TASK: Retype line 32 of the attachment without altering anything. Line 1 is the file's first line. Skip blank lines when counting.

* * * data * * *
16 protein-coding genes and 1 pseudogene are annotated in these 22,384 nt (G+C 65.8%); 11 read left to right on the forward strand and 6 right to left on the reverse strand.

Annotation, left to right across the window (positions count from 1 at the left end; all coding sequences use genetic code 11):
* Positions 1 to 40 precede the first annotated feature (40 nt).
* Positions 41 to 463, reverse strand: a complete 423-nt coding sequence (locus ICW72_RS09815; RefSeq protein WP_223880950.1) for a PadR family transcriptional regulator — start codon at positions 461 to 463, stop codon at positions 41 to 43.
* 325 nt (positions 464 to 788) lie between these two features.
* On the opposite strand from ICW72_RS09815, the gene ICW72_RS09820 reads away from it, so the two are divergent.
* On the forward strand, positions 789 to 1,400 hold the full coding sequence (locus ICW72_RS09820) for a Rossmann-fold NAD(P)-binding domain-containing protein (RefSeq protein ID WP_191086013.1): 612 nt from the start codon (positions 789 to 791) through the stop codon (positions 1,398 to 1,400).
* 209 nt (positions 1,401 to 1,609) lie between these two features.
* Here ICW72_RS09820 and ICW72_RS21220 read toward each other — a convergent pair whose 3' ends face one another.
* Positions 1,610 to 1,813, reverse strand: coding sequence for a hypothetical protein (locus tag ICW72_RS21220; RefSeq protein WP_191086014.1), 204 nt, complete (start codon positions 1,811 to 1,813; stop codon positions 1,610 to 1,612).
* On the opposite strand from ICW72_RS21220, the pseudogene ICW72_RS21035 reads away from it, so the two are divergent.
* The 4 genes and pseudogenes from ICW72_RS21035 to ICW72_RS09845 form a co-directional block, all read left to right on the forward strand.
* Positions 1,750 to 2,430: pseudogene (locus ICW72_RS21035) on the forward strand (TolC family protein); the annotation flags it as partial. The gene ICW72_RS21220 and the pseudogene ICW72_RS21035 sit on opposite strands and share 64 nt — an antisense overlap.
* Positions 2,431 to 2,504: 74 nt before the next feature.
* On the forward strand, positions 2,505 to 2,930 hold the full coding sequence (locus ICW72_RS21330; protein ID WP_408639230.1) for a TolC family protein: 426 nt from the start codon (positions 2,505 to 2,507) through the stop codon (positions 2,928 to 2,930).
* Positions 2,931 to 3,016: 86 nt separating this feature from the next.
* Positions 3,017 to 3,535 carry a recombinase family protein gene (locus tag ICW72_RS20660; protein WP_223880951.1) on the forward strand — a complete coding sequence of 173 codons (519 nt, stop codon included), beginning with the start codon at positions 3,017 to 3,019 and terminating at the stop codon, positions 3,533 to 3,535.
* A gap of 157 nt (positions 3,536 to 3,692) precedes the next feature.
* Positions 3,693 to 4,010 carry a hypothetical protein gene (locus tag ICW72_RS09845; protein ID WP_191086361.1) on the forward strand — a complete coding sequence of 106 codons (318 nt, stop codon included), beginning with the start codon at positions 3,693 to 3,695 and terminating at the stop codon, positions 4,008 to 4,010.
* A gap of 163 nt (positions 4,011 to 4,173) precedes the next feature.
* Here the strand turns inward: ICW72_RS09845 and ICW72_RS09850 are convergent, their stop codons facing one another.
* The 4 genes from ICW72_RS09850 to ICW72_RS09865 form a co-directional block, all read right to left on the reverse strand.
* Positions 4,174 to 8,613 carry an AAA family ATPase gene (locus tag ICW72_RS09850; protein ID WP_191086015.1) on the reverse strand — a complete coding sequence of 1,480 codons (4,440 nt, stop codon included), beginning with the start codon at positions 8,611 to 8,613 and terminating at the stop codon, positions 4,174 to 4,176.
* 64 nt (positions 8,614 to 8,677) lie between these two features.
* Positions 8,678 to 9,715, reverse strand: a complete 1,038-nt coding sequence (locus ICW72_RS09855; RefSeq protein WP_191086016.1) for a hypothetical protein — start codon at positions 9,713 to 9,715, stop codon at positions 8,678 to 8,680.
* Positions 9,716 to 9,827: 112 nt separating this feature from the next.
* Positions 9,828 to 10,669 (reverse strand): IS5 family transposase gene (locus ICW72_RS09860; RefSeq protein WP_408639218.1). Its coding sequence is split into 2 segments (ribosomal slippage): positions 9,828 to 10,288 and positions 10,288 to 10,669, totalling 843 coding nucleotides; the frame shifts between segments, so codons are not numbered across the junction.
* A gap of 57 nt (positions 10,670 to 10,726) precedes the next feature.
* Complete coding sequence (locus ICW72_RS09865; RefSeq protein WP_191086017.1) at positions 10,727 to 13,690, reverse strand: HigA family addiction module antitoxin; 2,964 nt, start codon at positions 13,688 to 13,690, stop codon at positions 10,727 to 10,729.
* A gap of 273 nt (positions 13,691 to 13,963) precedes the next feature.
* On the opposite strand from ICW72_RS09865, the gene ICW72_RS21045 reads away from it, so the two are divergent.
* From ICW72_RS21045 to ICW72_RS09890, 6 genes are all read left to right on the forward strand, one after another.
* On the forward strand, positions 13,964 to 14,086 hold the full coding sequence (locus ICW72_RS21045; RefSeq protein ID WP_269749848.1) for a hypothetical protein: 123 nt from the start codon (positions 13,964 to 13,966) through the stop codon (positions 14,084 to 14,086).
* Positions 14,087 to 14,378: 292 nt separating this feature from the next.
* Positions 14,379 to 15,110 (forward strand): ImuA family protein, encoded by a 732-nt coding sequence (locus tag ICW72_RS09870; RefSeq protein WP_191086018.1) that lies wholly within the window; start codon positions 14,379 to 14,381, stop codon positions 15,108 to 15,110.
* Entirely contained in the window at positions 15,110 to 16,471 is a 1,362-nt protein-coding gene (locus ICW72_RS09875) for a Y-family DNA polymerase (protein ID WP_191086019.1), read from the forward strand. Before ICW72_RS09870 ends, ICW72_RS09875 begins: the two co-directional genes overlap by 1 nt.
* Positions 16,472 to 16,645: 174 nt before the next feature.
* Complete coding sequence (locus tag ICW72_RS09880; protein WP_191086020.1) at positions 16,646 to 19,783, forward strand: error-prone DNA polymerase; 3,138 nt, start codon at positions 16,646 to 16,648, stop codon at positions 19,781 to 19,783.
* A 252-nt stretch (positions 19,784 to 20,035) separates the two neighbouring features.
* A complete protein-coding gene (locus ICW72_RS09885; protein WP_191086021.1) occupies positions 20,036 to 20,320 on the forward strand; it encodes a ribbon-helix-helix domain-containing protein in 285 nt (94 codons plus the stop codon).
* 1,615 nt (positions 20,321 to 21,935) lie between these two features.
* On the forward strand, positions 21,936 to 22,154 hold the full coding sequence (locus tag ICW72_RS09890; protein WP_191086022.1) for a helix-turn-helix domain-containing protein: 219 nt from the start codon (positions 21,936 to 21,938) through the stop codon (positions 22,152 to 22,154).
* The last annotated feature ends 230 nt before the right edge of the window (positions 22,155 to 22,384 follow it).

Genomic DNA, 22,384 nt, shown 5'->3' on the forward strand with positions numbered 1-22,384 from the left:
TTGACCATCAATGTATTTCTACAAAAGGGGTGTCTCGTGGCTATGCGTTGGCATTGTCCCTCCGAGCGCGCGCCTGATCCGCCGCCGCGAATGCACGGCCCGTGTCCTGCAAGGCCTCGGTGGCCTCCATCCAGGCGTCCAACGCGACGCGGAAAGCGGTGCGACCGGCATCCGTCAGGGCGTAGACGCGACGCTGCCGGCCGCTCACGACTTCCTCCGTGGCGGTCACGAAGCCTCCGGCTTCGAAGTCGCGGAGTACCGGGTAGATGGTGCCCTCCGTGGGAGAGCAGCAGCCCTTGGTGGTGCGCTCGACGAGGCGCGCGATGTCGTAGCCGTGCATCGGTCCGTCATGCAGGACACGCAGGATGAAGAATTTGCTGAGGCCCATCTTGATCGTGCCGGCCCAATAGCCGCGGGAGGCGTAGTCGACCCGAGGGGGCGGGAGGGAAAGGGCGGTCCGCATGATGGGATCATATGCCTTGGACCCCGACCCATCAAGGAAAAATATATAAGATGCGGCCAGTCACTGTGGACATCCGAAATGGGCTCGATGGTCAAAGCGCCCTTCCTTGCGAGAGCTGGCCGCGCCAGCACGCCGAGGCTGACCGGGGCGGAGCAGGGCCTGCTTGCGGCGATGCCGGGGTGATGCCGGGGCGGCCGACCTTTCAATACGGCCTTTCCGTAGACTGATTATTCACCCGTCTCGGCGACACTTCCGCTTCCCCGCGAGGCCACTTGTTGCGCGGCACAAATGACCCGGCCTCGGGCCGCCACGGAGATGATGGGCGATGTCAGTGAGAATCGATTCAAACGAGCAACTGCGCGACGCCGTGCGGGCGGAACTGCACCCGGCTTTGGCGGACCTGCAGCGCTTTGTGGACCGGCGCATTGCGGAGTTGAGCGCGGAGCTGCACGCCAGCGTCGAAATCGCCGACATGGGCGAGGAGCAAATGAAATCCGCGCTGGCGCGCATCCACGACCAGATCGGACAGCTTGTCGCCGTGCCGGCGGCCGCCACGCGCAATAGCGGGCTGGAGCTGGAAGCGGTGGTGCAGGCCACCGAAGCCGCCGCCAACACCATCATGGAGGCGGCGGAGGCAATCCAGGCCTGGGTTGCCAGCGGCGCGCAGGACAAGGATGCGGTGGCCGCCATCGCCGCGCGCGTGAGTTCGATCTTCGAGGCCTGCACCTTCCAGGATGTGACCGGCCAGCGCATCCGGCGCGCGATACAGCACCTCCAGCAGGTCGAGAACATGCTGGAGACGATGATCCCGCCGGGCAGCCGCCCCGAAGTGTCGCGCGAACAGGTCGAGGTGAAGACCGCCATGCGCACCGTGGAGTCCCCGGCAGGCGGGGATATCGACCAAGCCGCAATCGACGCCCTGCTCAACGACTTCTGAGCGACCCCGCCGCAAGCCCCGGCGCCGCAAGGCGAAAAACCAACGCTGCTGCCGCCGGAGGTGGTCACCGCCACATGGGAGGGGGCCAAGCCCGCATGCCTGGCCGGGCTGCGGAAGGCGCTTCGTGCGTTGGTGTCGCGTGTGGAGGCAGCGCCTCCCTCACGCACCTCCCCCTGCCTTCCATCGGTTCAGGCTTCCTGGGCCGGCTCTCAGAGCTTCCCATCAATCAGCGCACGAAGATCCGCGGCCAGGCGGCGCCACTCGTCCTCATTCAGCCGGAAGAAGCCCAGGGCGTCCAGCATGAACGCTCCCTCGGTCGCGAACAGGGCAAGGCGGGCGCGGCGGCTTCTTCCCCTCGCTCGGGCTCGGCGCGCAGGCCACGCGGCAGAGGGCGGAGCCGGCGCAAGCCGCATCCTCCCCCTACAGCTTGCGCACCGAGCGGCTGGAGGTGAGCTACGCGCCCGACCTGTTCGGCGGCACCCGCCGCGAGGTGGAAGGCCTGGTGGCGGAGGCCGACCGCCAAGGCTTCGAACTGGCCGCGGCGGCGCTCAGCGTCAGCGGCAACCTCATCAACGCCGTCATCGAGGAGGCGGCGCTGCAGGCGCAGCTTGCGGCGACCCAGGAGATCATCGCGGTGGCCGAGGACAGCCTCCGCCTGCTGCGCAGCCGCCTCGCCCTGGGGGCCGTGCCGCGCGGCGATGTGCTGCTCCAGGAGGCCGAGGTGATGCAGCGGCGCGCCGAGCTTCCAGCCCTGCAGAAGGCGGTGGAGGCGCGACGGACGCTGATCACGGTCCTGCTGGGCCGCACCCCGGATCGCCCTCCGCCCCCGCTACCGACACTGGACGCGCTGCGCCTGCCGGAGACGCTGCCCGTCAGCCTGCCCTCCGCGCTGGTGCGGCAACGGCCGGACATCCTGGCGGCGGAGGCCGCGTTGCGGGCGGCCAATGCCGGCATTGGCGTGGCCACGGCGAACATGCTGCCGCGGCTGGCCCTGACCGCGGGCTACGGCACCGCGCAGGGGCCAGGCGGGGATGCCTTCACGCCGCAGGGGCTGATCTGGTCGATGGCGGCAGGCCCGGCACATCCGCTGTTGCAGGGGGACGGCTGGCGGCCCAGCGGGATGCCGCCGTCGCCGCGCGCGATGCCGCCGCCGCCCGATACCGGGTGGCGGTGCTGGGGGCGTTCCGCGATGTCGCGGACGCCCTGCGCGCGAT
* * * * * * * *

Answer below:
* From ICW72_RS21045 to ICW72_RS09890, 6 genes are all read left to right on the forward strand, one after another.